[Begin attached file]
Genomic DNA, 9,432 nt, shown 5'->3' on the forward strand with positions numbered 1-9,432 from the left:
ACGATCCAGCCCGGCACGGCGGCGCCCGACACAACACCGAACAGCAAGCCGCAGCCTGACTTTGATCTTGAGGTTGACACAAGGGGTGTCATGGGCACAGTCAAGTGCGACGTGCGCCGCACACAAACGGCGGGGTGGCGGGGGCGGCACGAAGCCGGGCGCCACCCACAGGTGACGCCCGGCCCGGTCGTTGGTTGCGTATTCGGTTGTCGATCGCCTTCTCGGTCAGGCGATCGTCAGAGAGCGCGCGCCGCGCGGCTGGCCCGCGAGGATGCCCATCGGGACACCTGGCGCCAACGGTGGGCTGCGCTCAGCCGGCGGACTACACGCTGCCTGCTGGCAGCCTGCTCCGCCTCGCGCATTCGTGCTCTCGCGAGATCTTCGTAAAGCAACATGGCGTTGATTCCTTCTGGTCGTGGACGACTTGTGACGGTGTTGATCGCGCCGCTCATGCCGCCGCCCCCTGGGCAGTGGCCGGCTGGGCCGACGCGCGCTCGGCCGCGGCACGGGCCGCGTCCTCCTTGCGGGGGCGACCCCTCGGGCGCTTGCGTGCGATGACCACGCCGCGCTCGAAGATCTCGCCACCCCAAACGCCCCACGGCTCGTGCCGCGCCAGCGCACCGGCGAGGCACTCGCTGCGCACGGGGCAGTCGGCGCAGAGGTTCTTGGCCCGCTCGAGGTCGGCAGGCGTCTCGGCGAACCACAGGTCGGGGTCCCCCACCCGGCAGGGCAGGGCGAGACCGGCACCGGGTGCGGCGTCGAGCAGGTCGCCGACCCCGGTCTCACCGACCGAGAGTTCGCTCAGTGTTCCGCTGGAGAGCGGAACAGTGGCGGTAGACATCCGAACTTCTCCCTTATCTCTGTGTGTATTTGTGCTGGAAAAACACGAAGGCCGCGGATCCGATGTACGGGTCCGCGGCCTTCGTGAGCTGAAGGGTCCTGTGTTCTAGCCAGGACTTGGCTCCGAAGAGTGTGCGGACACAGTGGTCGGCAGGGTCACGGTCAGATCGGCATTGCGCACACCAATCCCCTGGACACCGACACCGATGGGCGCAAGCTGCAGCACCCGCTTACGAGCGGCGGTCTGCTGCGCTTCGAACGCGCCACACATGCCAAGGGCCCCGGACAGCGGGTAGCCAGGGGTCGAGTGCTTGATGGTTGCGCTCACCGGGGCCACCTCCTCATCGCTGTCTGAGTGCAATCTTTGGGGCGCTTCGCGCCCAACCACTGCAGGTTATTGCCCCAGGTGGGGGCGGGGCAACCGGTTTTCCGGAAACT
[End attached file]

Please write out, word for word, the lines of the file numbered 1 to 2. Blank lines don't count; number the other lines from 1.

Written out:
Genomic DNA, 9,432 nt, shown 5'->3' on the forward strand with positions numbered 1-9,432 from the left:
ACGATCCAGCCCGGCACGGCGGCGCCCGACACAACACCGAACAGCAAGCCGCAGCCTGACTTTGATCTTGAGGTTGACACAAGGGGTGTCATGGGCACAGTCAAGTGCGACGTGCGCCGCACACAAACGGCGGGGTGGCGGGGGCGGCACGAAGCCGGGCGCCACCCACAGGTGACGCCCGGCCCGGTCGTTGGTTGCGTATTCGGTTGTCGATCGCCTTCTCGGTCAGGCGATCGTCAGAGAGCGCGCGCCGCGCGGCTGGCCCGCGAGGATGCCCATCGGGACACCTGGCGCCAACGGTGGGCTGCGCTCAGCCGGCGGACTACACGCTGCCTGCTGGCAGCCTGCTCCGCCTCGCGCATTCGTGCTCTCGCGAGATCTTCGTAAAGCAACATGGCGTTGATTCCTTCTGGTCGTGGACGACTTGTGACGGTGTTGATCGCGCCGCTCATGCCGCCGCCCCCTGGGCAGTGGCCGGCTGGGCCGACGCGCGCTCGGCCGCGGCACGGGCCGCGTCCTCCTTGCGGGGGCGACCCCTCGGGCGCTTGCGTGCGATGACCACGCCGCGCTCGAAGATCTCGCCACCCCAAACGCCCCACGGCTCGTGCCGCGCCAGCGCACCGGCGAGGCACTCGCTGCGCACGGGGCAGTCGGCGCAGAGGTTCTTGGCCCGCTCGAGGTCGGCAGGCGTCTCGGCGAACCACAGGTCGGGGTCCCCCACCCGGCAGGGCAGGGCGAGACCGGCACCGGGTGCGGCGTCGAGCAGGTCGCCGACCCCGGTCTCACCGACCGAGAGTTCGCTCAGTGTTCCGCTGGAGAGCGGAACAGTGGCGGTAGACATCCGAACTTCTCCCTTATCTCTGTGTGTATTTGTGCTGGAAAAACACGAAGGCCGCGGATCCGATGTACGGGTCCGCGGCCTTCGTGAGCTGAAGGGTCCTGTGTTCTAGCCAGGACTTGGCTCCGAAGAGTGTGCGGACACAGTGGTCGGCAGGGTCACGGTCAGATCGGCATTGCGCACACCAATCCCCTGGACACCGACACCGATGGGCGCAAGCTGCAGCACCCGCTTACGAGCGGCGGTCTGCTGCGCTTCGAACGCGCCACACATGCCAAGGGCCCCGGACAGCGGGTAGCCAGGGGTCGAGTGCTTGATGGTTGCGCTCACCGGGGCCACCTCCTCATCGCTGTCTGAGTGCAATCTTTGGGGCGCTTCGCGCCCAACCACTGCAGGTTATTGCCCCAGGTGGGGGCGGGGCAACCGGTTTTCCGGAAACT